A day after journalist Matt Taibi—including billionaire CEO Elon Musk selected, with great fanfare, to let the world know about the so-called Twitter Files – Twitter dropped suddenly and very publicly, Musk criticized his former golden boy as a liar, and an “employee” of Sub-stackwhose work operations he continued to criticize.
Then Substack co-founder and CEO Chris Best took to social media to claim that “none” of what Musk had argued was true, including his claim that Taibbi was an employee. from Substack.
On Friday, Musk, who was reportedly upset by a new feature introduced by Substack which could be considered a Twitter competitor – pushed a code tweak which prevented users to engage with anything that has to do with Substack.
This meant that people were blocked from liking, pinning, retweeting or replying to tweets containing Substack links. But Twitter has long been a crucial tool for Substackers, including Taibbi, to get their work seen. On Saturday, Best called Musk’s decision “very frustrating.”
Since Musk took over Twitter last year in a $44 billion deal, users have complained about the many changes introduced by the new mercurial leader. The second richest man in the world has, among other things, downgraded the platform’s security features, started tweeting users from people they don’t follow, and mislabeled NPR’s account as ” state media.
Many decried the moves as having been driven by Musk’s ego, and others simply as unpopular and unpopular attempts to monetize Twitter.
After implementing the substack change, Taibbi, a former rolling stone A “gonzo” journalist whose politics has recently shifted somewhat to the right, said that not being able to share Substack links on Twitter would make the platform “unusable for me”.
In an email to subscribers, Taibbi wrote, “Earlier this afternoon I learned that Substack links were blocked on Twitter. Since being able to share my articles is one of the main reasons I use Twitter, I was alarmed and asked what was going on. It turns out that Twitter is upset about the new Substack Notes feature, which they see as a hostile rival. When I asked how I was supposed to market my work, I was given the option to post my articles on Twitter instead of Substack.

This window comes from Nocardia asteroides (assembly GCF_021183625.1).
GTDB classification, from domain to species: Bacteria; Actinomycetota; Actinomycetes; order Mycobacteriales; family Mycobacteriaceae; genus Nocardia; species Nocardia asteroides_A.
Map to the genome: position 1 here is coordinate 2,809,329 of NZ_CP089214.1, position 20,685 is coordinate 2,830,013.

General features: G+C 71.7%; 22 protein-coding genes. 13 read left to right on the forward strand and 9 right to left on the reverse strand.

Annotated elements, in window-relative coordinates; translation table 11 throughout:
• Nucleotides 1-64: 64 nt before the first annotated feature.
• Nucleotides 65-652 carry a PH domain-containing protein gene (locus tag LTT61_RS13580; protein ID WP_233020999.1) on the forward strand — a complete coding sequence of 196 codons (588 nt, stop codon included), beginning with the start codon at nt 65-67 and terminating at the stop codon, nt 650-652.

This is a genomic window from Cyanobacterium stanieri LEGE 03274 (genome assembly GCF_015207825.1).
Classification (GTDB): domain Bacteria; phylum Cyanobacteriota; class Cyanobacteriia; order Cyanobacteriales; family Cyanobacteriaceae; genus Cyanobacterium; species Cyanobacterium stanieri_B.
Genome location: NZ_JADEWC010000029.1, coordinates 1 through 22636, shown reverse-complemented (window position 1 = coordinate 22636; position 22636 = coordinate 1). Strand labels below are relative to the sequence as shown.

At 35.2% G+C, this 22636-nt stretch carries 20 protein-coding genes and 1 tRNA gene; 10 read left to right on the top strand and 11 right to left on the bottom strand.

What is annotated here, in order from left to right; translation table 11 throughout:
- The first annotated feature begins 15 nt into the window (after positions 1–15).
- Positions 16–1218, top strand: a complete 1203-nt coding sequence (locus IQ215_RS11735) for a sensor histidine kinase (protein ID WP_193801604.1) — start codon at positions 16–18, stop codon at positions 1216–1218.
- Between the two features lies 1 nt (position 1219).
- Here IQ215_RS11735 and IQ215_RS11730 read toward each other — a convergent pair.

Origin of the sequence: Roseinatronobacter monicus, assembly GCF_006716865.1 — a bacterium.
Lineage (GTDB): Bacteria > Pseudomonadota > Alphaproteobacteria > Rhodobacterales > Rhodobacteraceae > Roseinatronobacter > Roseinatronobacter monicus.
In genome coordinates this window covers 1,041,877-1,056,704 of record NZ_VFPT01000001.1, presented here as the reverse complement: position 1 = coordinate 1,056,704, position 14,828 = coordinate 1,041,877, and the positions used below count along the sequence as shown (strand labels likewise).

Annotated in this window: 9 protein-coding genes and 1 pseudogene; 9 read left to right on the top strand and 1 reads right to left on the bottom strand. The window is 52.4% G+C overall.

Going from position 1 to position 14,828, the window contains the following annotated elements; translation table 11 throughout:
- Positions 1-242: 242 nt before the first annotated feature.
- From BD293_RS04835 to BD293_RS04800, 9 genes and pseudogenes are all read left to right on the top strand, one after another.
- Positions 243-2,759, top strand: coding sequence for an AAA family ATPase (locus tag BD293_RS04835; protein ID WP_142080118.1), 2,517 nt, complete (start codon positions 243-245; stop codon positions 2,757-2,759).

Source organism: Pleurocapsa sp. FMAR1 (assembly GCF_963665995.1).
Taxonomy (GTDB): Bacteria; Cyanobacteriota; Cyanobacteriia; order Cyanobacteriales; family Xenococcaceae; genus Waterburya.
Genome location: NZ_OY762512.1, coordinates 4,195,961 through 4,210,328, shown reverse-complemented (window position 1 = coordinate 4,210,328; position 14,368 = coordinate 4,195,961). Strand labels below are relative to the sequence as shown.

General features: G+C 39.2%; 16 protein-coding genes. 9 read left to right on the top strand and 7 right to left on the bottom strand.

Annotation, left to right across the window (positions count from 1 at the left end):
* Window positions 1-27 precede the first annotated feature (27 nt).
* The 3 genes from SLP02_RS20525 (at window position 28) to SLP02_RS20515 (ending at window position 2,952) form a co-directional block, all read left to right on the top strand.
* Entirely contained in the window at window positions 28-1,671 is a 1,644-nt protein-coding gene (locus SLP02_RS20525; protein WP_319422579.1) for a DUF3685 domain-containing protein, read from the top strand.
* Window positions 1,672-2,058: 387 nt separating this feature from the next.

Taibbi told readers that he would stay at Substack, acknowledging that he would likely no longer have access to “Twitter Files” data (which has largely been a bustwhen the details of the supposed government and the left “censorship” did not been blatantly reported).
Shortly after Taibbi made the surprise announcement, Musk – unsurprisingly –didn’t follow him.
On Saturday morning, Musk continued to publicly lash out. In a Tweet posted at 5:49 a.m., he wrote:
1. Substack links have never been blocked. Matt’s statement is false.
2. Substack was trying to download a massive chunk of Twitter database to start their Twitter clone, so their IP is obviously unreliable.
3. It turns out that Matt is/was an employee of Substack.
As Taibbi and other writers make money from Substack subscriptions, following Musk’s claims, Best Substack CEO turned to his company’s apparent “Twitter-killer,” which is still in beta, with a strongly worded point-by-point rebuttal.
“None of this is true,” Best began, noting that Twitter had indeed “severely throttled” Substack links. “Anyone using the product can see it.”
Substack has always complied with Twitter’s API rules, Best continued. He asked anyone with specific concerns to let him know and that he would ensure that any issues were resolved.
“@Matt Taibbi is not and never has been an employee of Substack,” Best replied to Musk’s third allegation. “He writes a Substack and gets paid directly by his readers. That writers make money seems like such a strange concept, it’s telling.
Best concluded by writing, “It’s very frustrating. It’s one thing to mess with Substack, but it’s another to treat writers that way.
Twitter’s press team responded to The Daily Beast’s request for comment on Saturday with an auto-reply containing a poo emoji.